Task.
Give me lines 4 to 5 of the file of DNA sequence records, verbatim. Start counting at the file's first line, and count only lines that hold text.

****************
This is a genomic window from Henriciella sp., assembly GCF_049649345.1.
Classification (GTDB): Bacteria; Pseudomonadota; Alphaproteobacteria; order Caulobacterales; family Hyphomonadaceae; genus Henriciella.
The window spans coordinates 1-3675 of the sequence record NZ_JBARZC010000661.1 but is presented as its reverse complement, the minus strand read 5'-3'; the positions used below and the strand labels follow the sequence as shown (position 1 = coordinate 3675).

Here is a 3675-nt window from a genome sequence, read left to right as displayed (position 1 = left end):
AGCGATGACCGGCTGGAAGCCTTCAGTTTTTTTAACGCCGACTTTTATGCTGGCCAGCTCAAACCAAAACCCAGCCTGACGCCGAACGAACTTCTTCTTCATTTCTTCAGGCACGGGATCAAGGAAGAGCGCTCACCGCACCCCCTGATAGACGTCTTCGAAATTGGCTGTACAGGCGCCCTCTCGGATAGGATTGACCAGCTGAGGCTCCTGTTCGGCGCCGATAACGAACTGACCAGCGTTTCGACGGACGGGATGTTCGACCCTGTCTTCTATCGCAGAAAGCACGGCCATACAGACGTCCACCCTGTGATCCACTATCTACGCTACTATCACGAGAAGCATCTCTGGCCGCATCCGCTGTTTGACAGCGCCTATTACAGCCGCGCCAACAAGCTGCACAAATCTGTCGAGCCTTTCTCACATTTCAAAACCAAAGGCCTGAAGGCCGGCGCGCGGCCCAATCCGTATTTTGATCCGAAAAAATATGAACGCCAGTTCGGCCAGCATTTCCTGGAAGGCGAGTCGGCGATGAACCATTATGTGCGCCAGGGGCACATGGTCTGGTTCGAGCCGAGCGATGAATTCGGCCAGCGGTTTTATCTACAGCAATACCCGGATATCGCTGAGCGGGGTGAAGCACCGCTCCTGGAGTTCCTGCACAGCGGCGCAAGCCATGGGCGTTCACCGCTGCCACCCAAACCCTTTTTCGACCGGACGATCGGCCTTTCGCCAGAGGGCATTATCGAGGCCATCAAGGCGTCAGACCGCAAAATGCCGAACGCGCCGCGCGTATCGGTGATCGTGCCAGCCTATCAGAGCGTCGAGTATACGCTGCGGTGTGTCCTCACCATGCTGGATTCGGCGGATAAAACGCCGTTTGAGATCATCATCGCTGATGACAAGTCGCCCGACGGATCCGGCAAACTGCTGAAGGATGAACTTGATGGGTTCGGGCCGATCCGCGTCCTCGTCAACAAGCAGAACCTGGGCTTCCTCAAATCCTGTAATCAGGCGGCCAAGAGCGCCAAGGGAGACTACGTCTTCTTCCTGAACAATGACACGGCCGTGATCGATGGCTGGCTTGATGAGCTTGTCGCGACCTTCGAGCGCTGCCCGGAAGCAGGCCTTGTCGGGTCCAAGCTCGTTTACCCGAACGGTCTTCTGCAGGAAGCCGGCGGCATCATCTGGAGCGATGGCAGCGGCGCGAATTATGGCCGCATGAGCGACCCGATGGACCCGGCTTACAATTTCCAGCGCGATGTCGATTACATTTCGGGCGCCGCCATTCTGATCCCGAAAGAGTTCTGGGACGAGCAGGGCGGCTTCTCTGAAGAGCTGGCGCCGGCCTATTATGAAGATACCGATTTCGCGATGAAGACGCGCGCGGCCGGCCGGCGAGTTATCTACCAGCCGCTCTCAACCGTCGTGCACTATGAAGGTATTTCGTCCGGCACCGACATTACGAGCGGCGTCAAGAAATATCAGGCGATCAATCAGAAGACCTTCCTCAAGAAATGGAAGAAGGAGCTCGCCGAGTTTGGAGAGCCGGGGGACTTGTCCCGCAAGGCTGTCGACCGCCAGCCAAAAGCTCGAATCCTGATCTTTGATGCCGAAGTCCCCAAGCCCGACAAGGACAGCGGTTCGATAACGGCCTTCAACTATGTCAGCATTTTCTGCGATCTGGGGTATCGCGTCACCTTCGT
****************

Here is a 3675-nt window from a genome sequence, read left to right as displayed (position 1 = left end):
AGCGATGACCGGCTGGAAGCCTTCAGTTTTTTTAACGCCGACTTTTATGCTGGCCAGCTCAAACCAAAACCCAGCCTGACGCCGAACGAACTTCTTCTTCATTTCTTCAGGCACGGGATCAAGGAAGAGCGCTCACCGCACCCCCTGATAGACGTCTTCGAAATTGGCTGTACAGGCGCCCTCTCGGATAGGATTGACCAGCTGAGGCTCCTGTTCGGCGCCGATAACGAACTGACCAGCGTTTCGACGGACGGGATGTTCGACCCTGTCTTCTATCGCAGAAAGCACGGCCATACAGACGTCCACCCTGTGATCCACTATCTACGCTACTATCACGAGAAGCATCTCTGGCCGCATCCGCTGTTTGACAGCGCCTATTACAGCCGCGCCAACAAGCTGCACAAATCTGTCGAGCCTTTCTCACATTTCAAAACCAAAGGCCTGAAGGCCGGCGCGCGGCCCAATCCGTATTTTGATCCGAAAAAATATGAACGCCAGTTCGGCCAGCATTTCCTGGAAGGCGAGTCGGCGATGAACCATTATGTGCGCCAGGGGCACATGGTCTGGTTCGAGCCGAGCGATGAATTCGGCCAGCGGTTTTATCTACAGCAATACCCGGATATCGCTGAGCGGGGTGAAGCACCGCTCCTGGAGTTCCTGCACAGCGGCGCAAGCCATGGGCGTTCACCGCTGCCACCCAAACCCTTTTTCGACCGGACGATCGGCCTTTCGCCAGAGGGCATTATCGAGGCCATCAAGGCGTCAGACCGCAAAATGCCGAACGCGCCGCGCGTATCGGTGATCGTGCCAGCCTATCAGAGCGTCGAGTATACGCTGCGGTGTGTCCTCACCATGCTGGATTCGGCGGATAAAACGCCGTTTGAGATCATCATCGCTGATGACAAGTCGCCCGACGGATCCGGCAAACTGCTGAAGGATGAACTTGATGGGTTCGGGCCGATCCGCGTCCTCGTCAACAAGCAGAACCTGGGCTTCCTCAAATCCTGTAATCAGGCGGCCAAGAGCGCCAAGGGAGACTACGTCTTCTTCCTGAACAATGACACGGCCGTGATCGATGGCTGGCTTGATGAGCTTGTCGCGACCTTCGAGCGCTGCCCGGAAGCAGGCCTTGTCGGGTCCAAGCTCGTTTACCCGAACGGTCTTCTGCAGGAAGCCGGCGGCATCATCTGGAGCGATGGCAGCGGCGCGAATTATGGCCGCATGAGCGACCCGATGGACCCGGCTTACAATTTCCAGCGCGATGTCGATTACATTTCGGGCGCCGCCATTCTGATCCCGAAAGAGTTCTGGGACGAGCAGGGCGGCTTCTCTGAAGAGCTGGCGCCGGCCTATTATGAAGATACCGATTTCGCGATGAAGACGCGCGCGGCCGGCCGGCGAGTTATCTACCAGCCGCTCTCAACCGTCGTGCACTATGAAGGTATTTCGTCCGGCACCGACATTACGAGCGGCGTCAAGAAATATCAGGCGATCAATCAGAAGACCTTCCTCAAGAAATGGAAGAAGGAGCTCGCCGAGTTTGGAGAGCCGGGGGACTTGTCCCGCAAGGCTGTCGACCGCCAGCCAAAAGCTCGAATCCTGATCTTTGATGCCGAAGTCCCCAAGCCCGACAAGGACAGCGGTTCGATAACGGCCTTCAACTATGTCAGCATTTTCTGCGATCTGGGGTATCGCGTCACCTTCGT